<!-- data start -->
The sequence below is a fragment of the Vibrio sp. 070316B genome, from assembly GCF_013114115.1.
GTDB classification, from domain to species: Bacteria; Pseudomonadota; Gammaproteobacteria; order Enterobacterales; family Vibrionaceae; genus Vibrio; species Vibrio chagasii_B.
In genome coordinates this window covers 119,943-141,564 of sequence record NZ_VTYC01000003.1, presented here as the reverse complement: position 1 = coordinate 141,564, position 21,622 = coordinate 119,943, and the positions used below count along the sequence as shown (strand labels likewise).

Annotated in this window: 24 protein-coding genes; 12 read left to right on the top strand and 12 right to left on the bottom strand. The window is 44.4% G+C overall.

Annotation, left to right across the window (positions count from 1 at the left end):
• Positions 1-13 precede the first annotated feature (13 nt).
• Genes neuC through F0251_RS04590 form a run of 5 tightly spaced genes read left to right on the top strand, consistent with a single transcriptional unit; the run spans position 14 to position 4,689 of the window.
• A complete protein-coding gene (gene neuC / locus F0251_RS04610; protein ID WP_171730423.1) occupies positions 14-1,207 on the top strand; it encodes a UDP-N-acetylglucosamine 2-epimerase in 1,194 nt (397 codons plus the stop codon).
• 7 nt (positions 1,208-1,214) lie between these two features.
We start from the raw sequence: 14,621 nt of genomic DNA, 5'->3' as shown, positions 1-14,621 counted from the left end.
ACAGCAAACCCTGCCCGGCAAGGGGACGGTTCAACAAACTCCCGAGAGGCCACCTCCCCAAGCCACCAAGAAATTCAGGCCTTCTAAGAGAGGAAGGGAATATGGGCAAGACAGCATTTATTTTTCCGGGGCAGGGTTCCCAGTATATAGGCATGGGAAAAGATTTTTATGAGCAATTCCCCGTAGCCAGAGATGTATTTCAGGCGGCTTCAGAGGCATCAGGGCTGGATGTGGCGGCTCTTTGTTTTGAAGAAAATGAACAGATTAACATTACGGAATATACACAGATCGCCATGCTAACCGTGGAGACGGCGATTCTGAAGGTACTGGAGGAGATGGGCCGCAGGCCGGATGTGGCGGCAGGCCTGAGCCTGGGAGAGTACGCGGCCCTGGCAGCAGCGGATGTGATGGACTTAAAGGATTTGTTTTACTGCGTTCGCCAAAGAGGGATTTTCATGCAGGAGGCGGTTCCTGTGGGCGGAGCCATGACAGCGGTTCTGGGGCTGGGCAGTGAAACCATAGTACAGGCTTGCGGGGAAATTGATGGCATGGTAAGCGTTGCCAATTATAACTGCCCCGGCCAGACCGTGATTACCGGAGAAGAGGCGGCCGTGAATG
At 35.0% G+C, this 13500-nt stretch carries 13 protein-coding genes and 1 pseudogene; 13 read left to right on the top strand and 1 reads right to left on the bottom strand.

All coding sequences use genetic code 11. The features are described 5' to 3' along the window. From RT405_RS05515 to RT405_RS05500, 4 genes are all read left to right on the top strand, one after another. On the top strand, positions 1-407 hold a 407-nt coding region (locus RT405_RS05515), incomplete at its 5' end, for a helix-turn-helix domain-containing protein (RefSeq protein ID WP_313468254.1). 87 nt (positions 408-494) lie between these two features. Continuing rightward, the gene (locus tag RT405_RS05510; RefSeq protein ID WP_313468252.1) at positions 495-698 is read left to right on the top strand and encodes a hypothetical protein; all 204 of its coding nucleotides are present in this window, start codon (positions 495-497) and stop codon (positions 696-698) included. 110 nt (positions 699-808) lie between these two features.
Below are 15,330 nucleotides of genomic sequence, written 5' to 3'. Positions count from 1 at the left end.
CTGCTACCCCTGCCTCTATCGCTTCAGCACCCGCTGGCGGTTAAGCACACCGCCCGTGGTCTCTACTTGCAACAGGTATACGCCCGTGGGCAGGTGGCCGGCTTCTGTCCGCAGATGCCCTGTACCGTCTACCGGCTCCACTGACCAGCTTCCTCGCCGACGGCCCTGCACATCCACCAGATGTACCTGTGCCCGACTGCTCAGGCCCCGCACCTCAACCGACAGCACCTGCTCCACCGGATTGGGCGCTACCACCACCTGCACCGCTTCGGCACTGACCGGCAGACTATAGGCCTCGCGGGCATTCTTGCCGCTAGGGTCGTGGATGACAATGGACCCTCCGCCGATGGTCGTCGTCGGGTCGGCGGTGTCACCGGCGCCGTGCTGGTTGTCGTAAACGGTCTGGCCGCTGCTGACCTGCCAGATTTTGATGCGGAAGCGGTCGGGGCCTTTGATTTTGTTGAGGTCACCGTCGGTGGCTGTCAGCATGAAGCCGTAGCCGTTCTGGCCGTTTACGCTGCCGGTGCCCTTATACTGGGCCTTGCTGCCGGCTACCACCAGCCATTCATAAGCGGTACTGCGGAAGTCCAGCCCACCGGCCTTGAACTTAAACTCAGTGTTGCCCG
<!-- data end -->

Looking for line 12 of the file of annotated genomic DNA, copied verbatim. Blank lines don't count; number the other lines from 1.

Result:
At 35.0% G+C, this 13500-nt stretch carries 13 protein-coding genes and 1 pseudogene; 13 read left to right on the top strand and 1 reads right to left on the bottom strand.